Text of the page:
Morgan Michels is a first-year teacher who grew up in Alaska and returned to school three times in the state, the last of them for her master’s degree before taking her new job in Juneau. In a halting tone with apologies for her nervousness, she told legislators she’s always been active in community activities and, given the widespread shortages of teachers and other workers, her life experience is “the perfect example of what the state should look like.”
“I look around and there’s not a lot of other teachers in that position,” she said, arguing an increase in educating funding is needed to help lure more people to the profession.
Michels was among the scores of residents from around the state who spoke online and in person during nearly 10 hours of hearings Tuesday by two committees focusing on state spending for next year, with the focus almost entirely on education. Some were hesitant individuals like Michels, others were well-organized groups such as about 35 members of Americans for Prosperity Alaska who visited the Alaska State Capitol to oppose a proposed increase in education funding.
The responses from legislators was as diverse as the opinions from their constituents.
Empathy for Michels was expressed by Rep. Neal Foster, a Nome Democrat, following her testimony during a House Finance Committee meeting Tuesday evening, part of a week of hearings to get feedback on the committee’s proposed state budget for next year that was unveiled Monday.
The first-year teacher also got a hug from Juneau School District Superintendent Bridget Weiss, who testified along with several other local educators in the sparsely populated room during the hearing.
But in a room four floors down, where the House Education Committee was considering a bill to raise the base student allocation, there was a sharply contrasting atmosphere during hearings Tuesday evening and early the next morning. Most of the people packed into the room during the five-hour evening hearing were Americans for Prosperity members opposing a BSA increase and finding numerous faults with the public school system.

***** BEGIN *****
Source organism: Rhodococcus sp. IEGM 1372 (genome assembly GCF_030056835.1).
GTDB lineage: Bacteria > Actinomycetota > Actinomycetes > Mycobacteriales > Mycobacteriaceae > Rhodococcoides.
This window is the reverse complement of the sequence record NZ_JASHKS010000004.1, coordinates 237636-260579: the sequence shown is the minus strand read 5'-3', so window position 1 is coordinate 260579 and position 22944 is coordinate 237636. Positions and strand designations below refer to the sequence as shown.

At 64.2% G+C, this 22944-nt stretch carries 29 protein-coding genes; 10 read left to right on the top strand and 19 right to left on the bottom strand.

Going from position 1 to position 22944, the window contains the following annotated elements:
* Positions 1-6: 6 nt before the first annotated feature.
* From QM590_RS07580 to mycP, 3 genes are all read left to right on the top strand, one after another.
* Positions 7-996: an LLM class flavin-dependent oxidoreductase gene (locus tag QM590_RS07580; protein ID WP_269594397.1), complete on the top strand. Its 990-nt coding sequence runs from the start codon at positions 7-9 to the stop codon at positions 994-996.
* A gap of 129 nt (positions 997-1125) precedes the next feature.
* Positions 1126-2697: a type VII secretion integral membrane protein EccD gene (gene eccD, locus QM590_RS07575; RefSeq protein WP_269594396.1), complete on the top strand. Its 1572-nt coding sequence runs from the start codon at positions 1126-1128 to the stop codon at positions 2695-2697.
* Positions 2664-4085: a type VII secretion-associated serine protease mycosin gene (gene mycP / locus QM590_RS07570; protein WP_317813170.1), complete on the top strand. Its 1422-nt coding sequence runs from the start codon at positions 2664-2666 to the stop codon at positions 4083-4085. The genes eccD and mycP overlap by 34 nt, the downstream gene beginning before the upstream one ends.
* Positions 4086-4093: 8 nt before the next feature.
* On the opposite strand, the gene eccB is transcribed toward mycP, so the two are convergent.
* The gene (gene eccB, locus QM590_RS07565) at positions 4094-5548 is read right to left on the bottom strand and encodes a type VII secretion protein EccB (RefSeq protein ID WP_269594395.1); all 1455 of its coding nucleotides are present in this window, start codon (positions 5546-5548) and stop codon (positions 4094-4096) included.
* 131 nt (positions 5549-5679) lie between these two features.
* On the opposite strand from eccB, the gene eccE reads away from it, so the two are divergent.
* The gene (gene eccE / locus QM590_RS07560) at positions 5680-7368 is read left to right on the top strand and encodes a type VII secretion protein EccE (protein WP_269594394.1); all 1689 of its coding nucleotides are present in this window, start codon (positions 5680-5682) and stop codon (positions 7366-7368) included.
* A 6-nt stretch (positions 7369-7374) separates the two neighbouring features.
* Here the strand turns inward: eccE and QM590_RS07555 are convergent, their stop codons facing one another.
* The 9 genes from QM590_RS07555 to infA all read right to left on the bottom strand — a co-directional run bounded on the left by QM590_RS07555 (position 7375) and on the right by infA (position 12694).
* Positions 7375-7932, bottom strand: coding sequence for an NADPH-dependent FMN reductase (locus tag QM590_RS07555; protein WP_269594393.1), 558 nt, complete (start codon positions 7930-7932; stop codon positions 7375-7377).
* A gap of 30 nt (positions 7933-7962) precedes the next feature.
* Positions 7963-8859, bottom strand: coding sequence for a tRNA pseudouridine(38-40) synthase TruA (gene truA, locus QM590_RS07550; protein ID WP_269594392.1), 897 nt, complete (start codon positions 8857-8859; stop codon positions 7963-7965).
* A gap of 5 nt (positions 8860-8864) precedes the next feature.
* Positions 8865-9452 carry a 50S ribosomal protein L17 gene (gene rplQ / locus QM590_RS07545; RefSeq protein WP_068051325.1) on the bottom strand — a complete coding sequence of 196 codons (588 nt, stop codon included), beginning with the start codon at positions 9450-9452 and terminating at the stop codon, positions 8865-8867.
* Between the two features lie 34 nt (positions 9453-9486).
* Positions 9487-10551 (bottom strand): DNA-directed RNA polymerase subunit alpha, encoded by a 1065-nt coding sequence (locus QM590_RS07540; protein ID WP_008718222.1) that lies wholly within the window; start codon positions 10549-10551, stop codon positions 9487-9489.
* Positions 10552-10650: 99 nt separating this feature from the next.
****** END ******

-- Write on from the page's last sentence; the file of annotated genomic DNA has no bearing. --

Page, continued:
“How much money would be enough, because I don’t think there’s an answer to that,” said Eric Godden, an Anchorage resident. “Right now, we have schools that are succeeding and schools that are failing, and we’re treating this bill as if this is going to fix all of that.”
Godden asserted charter, correspondence and private schools are doing well compared to public schools, and therefore parents and students should have “freedom of choice” in how their their education funds are used. He also said schools are talking about closures, program cuts and layoffs without addressing a different staffing problem.
“I haven’t heard anyone say a six-figure administrator is being cut,” he said. “How many of those do we have to cut to save a pool or save a football team or save a teacher?”
The bill before the committee proposed a $1,250 increase to the current $5,960 per-student allocation, roughly the amount needed to make up for inflation since the formula has remained essentially unchanged since 2017, which was supported by most people testifying remotely. The next morning Rep. Tom McKay, an Anchorage Republican, proposed an amendment reducing the increase to $150 and expressed a dismissive viewpoint about the pro-increase testimony of the previous night.
“A vast majority of the folks that testified last night for five hours were paid school district employees of some sort,” he said. “People that make their money off the BSA, so it’s not necessarily true that we were receiving public testimony. I speak for the folks that sit home and work. Maybe they were working and unable to attend the public testimony meeting we had.”
McKay’s amendment failed by a 3-4 vote, with co-chair Justin Ruffridge of Soldotna the lone Republican in opposition. Ruffridge said he understands concerns about the state being financially prudent, especially after a dismal revenue forecast on Tuesday that means House’s proposed budget is suddenly facing a huge deficit, but that isn’t his primary focus while the bill is in his committee.
“The job of education committee is to look at the education needs of our state,” he said. “If bills makes it to the next stage they look at the financial implications.”
The House Finance Committee is scheduled to take additional public testimony on its proposed budget Thursday. The education funding bill was passed out of the Education Committee on Wednesday with an $800 increase during the next two years and will next be heard by the Finance Committee.
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